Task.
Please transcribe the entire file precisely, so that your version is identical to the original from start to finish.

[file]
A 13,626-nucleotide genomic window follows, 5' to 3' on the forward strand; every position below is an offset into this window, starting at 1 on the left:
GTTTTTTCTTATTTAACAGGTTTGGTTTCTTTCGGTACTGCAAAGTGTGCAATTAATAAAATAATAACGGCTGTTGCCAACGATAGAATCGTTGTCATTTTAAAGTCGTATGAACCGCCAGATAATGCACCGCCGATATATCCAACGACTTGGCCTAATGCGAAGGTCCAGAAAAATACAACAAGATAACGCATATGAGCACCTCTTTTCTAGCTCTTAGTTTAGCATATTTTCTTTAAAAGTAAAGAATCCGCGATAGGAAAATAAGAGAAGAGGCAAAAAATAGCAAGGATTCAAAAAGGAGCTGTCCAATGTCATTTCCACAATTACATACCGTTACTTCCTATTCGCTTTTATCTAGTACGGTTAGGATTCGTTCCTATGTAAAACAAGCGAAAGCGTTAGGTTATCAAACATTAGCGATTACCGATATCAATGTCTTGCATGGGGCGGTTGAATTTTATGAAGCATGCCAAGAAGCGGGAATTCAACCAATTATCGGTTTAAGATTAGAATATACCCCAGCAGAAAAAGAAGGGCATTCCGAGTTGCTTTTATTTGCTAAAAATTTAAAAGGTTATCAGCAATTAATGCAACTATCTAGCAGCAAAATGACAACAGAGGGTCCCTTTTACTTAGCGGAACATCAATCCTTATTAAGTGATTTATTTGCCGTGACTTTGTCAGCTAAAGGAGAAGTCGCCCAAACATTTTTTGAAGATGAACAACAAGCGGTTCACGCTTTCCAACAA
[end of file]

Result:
A 13,626-nucleotide genomic window follows, 5' to 3' on the forward strand; every position below is an offset into this window, starting at 1 on the left:
GTTTTTTCTTATTTAACAGGTTTGGTTTCTTTCGGTACTGCAAAGTGTGCAATTAATAAAATAATAACGGCTGTTGCCAACGATAGAATCGTTGTCATTTTAAAGTCGTATGAACCGCCAGATAATGCACCGCCGATATATCCAACGACTTGGCCTAATGCGAAGGTCCAGAAAAATACAACAAGATAACGCATATGAGCACCTCTTTTCTAGCTCTTAGTTTAGCATATTTTCTTTAAAAGTAAAGAATCCGCGATAGGAAAATAAGAGAAGAGGCAAAAAATAGCAAGGATTCAAAAAGGAGCTGTCCAATGTCATTTCCACAATTACATACCGTTACTTCCTATTCGCTTTTATCTAGTACGGTTAGGATTCGTTCCTATGTAAAACAAGCGAAAGCGTTAGGTTATCAAACATTAGCGATTACCGATATCAATGTCTTGCATGGGGCGGTTGAATTTTATGAAGCATGCCAAGAAGCGGGAATTCAACCAATTATCGGTTTAAGATTAGAATATACCCCAGCAGAAAAAGAAGGGCATTCCGAGTTGCTTTTATTTGCTAAAAATTTAAAAGGTTATCAGCAATTAATGCAACTATCTAGCAGCAAAATGACAACAGAGGGTCCCTTTTACTTAGCGGAACATCAATCCTTATTAAGTGATTTATTTGCCGTGACTTTGTCAGCTAAAGGAGAAGTCGCCCAAACATTTTTTGAAGATGAACAACAAGCGGTTCACGCTTTCCAACAA